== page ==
The small state of Delaware, the irritating American tax haven

Farms, cows but above all advantageous tax laws. Pointed out by many organizations, the second smallest state in the United States is still cringe as reforms date ahead.

On June 17, the European Commission presented its action plan to reform corporate taxation with Pierre Moscovici, Commissioner for Economic and Financial Affairs, project leader. From the rostrum, the Frenchman said that it was no longer acceptable “that some companies pay almost no tax because someone carries a very heavy tax burden for them”. Its objective is simple: that each company, regardless of its size, pay its share of tax in the country where it is present. In the wake of the announcements, the Commission presented a blacklist of tax havens. But strangely, no American entity is there. Yet Delaware, the second smallest state in the United States, is known to be a popular destination for tax evasion.

More registered businesses than inhabitants

Reading the official website of the State of Delaware (United States), located at the gates of Washington, one has the impression of opening a manual. One of the proposed documents is entitled: “why companies choose Delaware“. The figures are final. By 2014, more than 950,000 businesses worldwide registered in Delaware, more than the state’s population (935,600). In total, two-thirds of the 500 largest American groups listed on the stock exchange are present. Often it is just a simple mailbox. At number 1209 North Orange Street in Wilmington, the most populous city in Delaware, there are even nearly 200,000, as shown in theHumanity in 2013. Apple, Coca Cola, Ford, Google, General Eletric… all the economic gratin has a place of choice.

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“We installed in Delaware a system capable of being legally hijacked. It is a place that everyone knows but that we let live. It is this drift of the American face that pushes the OECD to classify the country among the states that provide information against tax fraud but with still efforts to be made on its territory ”, explains Pascal Saint-Amans, Director, Center for Tax Policy and Administration, Organization for Economic Co-operation and Development (OECD). For almost twenty years, local authorities have implemented a system to change the state, transforming it into a place where it is possible to domiciliate a company or a subsidiary., without having neither employee nor activity, nor even of general assembly, and where the tax is minimal.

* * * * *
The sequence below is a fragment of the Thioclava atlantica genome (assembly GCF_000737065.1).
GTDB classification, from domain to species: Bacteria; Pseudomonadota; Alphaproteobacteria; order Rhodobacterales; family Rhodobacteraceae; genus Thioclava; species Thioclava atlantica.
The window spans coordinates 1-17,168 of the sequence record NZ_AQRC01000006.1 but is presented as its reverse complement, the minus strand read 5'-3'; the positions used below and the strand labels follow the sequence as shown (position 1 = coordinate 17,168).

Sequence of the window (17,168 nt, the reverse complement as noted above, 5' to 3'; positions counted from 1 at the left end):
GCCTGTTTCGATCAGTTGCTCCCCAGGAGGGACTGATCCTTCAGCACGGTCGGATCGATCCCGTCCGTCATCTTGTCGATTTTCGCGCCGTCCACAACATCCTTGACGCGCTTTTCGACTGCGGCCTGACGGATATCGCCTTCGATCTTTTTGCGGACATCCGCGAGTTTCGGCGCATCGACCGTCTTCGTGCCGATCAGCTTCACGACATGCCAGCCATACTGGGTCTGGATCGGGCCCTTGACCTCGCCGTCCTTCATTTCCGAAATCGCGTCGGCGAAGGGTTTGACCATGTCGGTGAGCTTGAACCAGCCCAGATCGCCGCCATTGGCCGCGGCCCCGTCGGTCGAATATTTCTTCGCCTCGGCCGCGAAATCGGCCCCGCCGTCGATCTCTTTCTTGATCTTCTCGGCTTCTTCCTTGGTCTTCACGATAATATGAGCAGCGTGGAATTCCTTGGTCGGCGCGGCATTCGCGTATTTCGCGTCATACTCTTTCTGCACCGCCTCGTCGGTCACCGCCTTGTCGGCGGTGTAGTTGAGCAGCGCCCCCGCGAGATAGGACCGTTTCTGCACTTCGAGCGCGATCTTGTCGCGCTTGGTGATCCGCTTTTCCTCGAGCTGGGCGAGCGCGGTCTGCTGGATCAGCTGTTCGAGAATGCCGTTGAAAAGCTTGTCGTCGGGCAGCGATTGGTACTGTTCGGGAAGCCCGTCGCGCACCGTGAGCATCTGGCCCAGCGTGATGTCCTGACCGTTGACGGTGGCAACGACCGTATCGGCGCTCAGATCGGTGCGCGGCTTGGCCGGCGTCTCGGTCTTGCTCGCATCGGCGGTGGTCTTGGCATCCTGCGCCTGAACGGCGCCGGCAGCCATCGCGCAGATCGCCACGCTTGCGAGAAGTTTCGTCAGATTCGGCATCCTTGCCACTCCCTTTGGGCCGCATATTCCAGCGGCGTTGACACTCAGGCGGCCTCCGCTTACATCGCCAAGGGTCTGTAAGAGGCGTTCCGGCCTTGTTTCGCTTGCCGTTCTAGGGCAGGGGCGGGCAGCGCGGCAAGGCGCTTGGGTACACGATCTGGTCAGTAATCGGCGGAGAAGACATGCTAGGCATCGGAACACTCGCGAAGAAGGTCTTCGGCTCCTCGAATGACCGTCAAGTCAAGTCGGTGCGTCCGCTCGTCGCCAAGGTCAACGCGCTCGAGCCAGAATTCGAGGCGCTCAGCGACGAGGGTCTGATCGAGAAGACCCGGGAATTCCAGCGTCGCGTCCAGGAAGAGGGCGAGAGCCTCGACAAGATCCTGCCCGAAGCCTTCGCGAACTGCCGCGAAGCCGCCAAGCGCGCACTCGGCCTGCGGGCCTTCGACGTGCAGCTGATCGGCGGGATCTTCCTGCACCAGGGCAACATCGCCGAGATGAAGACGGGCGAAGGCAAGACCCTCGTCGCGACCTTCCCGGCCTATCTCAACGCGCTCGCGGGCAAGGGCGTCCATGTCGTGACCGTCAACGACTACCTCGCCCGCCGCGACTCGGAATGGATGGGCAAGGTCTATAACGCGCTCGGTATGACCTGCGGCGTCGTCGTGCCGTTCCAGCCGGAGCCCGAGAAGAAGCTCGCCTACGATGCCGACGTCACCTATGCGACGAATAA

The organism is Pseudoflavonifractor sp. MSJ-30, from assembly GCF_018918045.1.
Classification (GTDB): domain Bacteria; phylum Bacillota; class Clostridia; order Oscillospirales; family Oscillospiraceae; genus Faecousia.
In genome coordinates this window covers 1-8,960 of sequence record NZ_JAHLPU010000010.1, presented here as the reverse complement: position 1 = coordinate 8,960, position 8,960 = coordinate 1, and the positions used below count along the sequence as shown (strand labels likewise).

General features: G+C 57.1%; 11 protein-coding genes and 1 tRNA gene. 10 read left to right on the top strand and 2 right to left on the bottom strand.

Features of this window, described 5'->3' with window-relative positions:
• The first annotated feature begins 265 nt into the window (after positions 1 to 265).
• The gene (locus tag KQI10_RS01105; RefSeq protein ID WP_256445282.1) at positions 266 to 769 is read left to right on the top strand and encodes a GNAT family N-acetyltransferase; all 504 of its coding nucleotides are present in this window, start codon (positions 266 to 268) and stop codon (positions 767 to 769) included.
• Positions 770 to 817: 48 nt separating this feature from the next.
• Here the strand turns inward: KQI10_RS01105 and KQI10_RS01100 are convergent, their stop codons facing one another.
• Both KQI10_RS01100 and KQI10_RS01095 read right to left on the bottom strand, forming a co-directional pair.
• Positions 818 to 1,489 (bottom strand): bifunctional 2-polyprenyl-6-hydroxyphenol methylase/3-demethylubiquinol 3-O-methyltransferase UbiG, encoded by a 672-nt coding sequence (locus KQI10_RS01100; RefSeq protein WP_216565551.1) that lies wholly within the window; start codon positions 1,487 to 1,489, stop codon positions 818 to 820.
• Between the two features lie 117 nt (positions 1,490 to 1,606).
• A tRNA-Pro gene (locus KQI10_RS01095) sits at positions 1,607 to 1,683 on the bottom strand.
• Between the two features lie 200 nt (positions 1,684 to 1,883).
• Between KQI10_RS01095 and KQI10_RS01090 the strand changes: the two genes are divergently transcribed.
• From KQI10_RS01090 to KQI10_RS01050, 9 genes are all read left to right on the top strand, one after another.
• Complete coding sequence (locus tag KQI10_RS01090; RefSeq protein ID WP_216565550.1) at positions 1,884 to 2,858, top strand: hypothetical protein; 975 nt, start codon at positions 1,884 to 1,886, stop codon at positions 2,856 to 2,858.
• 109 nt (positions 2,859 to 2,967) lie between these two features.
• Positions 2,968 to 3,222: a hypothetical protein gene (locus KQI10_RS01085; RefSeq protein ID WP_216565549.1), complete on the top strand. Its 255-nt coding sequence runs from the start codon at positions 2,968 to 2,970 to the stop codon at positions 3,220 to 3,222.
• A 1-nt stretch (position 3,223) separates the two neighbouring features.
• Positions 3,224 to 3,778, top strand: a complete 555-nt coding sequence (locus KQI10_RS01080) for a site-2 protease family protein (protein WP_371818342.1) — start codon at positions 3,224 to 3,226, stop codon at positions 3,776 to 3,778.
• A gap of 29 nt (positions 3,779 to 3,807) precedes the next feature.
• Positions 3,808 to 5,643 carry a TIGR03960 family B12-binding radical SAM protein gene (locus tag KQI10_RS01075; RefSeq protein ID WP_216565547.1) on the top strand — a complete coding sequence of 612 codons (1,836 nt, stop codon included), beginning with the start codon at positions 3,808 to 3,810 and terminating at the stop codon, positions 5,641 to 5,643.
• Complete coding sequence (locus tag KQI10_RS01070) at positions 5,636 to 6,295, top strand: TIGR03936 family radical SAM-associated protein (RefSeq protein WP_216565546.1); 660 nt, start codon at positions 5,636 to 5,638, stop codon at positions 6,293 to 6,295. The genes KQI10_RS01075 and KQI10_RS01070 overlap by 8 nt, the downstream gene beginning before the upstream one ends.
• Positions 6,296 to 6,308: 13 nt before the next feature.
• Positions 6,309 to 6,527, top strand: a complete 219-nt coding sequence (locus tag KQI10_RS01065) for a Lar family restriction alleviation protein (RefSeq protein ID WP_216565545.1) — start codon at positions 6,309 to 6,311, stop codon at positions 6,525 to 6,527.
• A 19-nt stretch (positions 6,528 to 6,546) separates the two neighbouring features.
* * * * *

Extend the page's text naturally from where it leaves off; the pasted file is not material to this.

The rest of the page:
“You need more documents to register with the library than to set up a company”

John Kowalko, elected Democrat of Delaware.

An established business pays no local tax and only has to pay US federal tax. After calculation, the annual cost of a company based in Delaware is estimated at $ 400 per year, the only costs being the installation of a “head office” where an agent must be able to handle mail ($ 250) and a few fees. administrative costs (approximately $ 150). The installation of thousands of groups brings the enclave nearly 30% of its annual budget. Starting a business is very quick. John Kowalko, a local Democrat elected official, recently explained that “it takes more documents to register for the library than to set up a company”.

Guarantee of identity secrecy

The key to the Delaware system is actually anonymity. A newly registered business is not required to identify its beneficiary. As a result, no investigation into tax practices is successful because the front companies set up do not have human names in their organization chart. Pascal Saint Amans believes that it is actually “very difficult to judge the extent of the money illegally earned”. The problem has become an issue for the country which is trying to redeem itself in tax matters. While some states like Wyoming or Nevada have applied an almost similar model but on a smaller scale, others like Pennsylvania have decided to denounce these practices: in recent years, companies have come to exploit shale gas in the state. and the latter cannot profit from the profits, the companies being registered … in Delaware.

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After numerous studies and works such as the book “Those rich who don’t pay tax”By Quebec tax expert Brigitte Alepin, the United States has moved forward slightly. “Things have evolved, today the United States are open to the transmission of information monitored by the World Forum,” says Pascal Saint-Amans. The fact remains that global legislation will only be able to move after passing a law through Congress. Democratic jurist Carl Levin has worked in this direction, without real support from the presidency or the vice-presidency, Joe Biden was also a Delaware senator from 1973 to 2009. The local Democratic Party, as L’Humanité reported in 2013, would even push for solicitous communication: “The companies choose our state and we are proud of it. We spend a lot of time traveling overseas to spread the word that Delaware is a great place to do business ”.

In 2009, the London NGO Tax Justice Network included Delaware in first place in its ranking of tax havens ahead of Luxembourg or Switzerland. During the months which followed the publication, Jean-Claude Juncker, then Prime Minister of Luxembourg and President of the Eurogroup, even used it as an argument in the face of the absence of the United States from the black lists presented by the G20: “The G20 has no credibility, nor any coherence, if on the so-called“ black ”list of tax havens, there is no Delaware, there is no Wyoming, there is no Nevada ”. If theEuropean Union has always refrained from making its American ally appear in its publications, Delaware was denounced by another tax haven, the Cayman Islands, which admitted that the American state was much more opaque than they. Yet today, nothing has changed yet.

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